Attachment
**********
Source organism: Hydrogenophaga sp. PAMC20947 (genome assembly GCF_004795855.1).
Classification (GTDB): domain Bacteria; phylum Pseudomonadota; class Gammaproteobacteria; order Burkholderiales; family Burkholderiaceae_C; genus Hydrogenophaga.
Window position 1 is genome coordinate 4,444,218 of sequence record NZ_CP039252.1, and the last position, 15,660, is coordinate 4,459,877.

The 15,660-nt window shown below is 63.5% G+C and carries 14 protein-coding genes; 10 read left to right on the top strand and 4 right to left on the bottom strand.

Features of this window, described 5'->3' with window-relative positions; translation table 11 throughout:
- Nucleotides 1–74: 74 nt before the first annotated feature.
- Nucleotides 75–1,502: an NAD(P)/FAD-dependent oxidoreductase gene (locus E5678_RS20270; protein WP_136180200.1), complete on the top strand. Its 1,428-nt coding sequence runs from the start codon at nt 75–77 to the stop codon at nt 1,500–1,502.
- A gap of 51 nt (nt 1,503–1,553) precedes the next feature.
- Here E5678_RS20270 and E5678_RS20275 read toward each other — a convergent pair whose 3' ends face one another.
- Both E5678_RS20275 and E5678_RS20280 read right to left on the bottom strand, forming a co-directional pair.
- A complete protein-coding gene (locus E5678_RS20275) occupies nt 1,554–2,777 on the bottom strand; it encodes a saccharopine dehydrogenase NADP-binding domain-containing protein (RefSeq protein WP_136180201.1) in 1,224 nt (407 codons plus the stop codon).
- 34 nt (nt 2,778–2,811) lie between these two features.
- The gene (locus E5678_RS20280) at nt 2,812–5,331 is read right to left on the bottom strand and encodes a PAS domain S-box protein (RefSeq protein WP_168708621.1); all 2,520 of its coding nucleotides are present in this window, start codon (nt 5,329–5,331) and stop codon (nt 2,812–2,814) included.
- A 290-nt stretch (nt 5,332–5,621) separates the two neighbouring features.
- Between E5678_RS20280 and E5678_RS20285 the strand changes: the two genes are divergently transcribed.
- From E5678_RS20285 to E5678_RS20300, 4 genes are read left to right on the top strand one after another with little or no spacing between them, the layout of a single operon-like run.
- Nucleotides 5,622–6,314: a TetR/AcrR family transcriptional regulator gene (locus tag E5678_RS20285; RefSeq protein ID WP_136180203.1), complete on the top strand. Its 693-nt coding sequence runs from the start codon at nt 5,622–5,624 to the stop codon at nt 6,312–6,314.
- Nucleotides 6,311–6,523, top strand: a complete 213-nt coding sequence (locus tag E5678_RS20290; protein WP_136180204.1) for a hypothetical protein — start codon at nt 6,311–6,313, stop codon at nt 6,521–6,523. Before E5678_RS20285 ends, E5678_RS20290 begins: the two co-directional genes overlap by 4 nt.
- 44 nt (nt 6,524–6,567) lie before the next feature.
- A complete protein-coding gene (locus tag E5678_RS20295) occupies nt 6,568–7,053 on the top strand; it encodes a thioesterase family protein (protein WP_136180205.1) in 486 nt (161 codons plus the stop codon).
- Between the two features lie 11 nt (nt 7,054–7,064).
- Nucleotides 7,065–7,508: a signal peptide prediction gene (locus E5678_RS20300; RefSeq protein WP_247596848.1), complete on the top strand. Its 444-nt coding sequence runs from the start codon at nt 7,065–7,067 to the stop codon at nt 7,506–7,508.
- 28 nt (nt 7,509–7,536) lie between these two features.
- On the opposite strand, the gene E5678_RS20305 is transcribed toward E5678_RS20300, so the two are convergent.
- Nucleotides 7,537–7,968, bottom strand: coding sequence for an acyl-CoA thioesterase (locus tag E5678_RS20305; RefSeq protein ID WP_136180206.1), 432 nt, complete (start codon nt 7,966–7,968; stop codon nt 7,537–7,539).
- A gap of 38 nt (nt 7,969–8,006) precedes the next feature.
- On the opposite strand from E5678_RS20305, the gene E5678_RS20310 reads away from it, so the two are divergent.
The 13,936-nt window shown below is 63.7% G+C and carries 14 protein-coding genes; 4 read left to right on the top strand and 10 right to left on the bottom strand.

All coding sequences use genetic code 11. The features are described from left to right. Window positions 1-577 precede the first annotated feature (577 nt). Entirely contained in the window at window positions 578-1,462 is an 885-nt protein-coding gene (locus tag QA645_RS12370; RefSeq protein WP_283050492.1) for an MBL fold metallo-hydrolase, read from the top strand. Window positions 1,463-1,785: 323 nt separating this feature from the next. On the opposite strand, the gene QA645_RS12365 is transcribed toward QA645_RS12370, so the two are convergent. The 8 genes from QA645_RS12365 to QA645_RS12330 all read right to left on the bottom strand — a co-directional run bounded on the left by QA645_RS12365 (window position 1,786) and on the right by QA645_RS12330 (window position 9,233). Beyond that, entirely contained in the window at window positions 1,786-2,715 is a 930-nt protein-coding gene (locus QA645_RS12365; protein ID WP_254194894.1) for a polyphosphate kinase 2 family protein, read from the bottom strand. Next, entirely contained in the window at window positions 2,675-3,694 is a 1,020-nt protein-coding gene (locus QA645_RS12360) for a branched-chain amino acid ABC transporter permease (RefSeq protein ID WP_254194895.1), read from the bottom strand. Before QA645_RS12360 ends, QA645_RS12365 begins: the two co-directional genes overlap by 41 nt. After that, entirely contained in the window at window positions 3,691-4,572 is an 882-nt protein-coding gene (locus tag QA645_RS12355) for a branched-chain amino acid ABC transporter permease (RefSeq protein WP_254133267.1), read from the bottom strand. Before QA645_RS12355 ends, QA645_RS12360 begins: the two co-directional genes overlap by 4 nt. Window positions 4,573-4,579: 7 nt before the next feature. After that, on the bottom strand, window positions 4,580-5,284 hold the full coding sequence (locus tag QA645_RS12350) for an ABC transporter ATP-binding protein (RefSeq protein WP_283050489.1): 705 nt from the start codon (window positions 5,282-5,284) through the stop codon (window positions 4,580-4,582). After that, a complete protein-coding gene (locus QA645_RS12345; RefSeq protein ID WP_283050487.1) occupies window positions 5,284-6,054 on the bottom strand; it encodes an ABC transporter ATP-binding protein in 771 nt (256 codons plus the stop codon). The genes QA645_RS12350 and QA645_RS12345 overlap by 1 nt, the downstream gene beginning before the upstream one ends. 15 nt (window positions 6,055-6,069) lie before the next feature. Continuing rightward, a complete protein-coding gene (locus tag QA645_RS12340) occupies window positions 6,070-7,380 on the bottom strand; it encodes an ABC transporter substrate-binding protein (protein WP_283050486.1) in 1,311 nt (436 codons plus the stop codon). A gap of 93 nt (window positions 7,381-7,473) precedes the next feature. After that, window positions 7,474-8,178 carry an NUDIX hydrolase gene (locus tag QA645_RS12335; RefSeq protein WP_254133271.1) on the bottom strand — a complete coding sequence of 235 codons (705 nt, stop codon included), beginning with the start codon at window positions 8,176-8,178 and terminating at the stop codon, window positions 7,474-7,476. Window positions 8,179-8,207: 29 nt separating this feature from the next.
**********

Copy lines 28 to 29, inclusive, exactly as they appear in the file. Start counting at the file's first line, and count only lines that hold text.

The 13,936-nt window shown below is 63.7% G+C and carries 14 protein-coding genes; 4 read left to right on the top strand and 10 right to left on the bottom strand.

All coding sequences use genetic code 11. The features are described from left to right. Window positions 1-577 precede the first annotated feature (577 nt). Entirely contained in the window at window positions 578-1,462 is an 885-nt protein-coding gene (locus tag QA645_RS12370; RefSeq protein WP_283050492.1) for an MBL fold metallo-hydrolase, read from the top strand. Window positions 1,463-1,785: 323 nt separating this feature from the next. On the opposite strand, the gene QA645_RS12365 is transcribed toward QA645_RS12370, so the two are convergent. The 8 genes from QA645_RS12365 to QA645_RS12330 all read right to left on the bottom strand — a co-directional run bounded on the left by QA645_RS12365 (window position 1,786) and on the right by QA645_RS12330 (window position 9,233). Beyond that, entirely contained in the window at window positions 1,786-2,715 is a 930-nt protein-coding gene (locus QA645_RS12365; protein ID WP_254194894.1) for a polyphosphate kinase 2 family protein, read from the bottom strand. Next, entirely contained in the window at window positions 2,675-3,694 is a 1,020-nt protein-coding gene (locus QA645_RS12360) for a branched-chain amino acid ABC transporter permease (RefSeq protein ID WP_254194895.1), read from the bottom strand. Before QA645_RS12360 ends, QA645_RS12365 begins: the two co-directional genes overlap by 41 nt. After that, entirely contained in the window at window positions 3,691-4,572 is an 882-nt protein-coding gene (locus tag QA645_RS12355) for a branched-chain amino acid ABC transporter permease (RefSeq protein WP_254133267.1), read from the bottom strand. Before QA645_RS12355 ends, QA645_RS12360 begins: the two co-directional genes overlap by 4 nt. Window positions 4,573-4,579: 7 nt before the next feature. After that, on the bottom strand, window positions 4,580-5,284 hold the full coding sequence (locus tag QA645_RS12350) for an ABC transporter ATP-binding protein (RefSeq protein WP_283050489.1): 705 nt from the start codon (window positions 5,282-5,284) through the stop codon (window positions 4,580-4,582). After that, a complete protein-coding gene (locus QA645_RS12345; RefSeq protein ID WP_283050487.1) occupies window positions 5,284-6,054 on the bottom strand; it encodes an ABC transporter ATP-binding protein in 771 nt (256 codons plus the stop codon). The genes QA645_RS12350 and QA645_RS12345 overlap by 1 nt, the downstream gene beginning before the upstream one ends. 15 nt (window positions 6,055-6,069) lie before the next feature. Continuing rightward, a complete protein-coding gene (locus tag QA645_RS12340) occupies window positions 6,070-7,380 on the bottom strand; it encodes an ABC transporter substrate-binding protein (protein WP_283050486.1) in 1,311 nt (436 codons plus the stop codon). A gap of 93 nt (window positions 7,381-7,473) precedes the next feature. After that, window positions 7,474-8,178 carry an NUDIX hydrolase gene (locus tag QA645_RS12335; RefSeq protein WP_254133271.1) on the bottom strand — a complete coding sequence of 235 codons (705 nt, stop codon included), beginning with the start codon at window positions 8,176-8,178 and terminating at the stop codon, window positions 7,474-7,476. Window positions 8,179-8,207: 29 nt separating this feature from the next.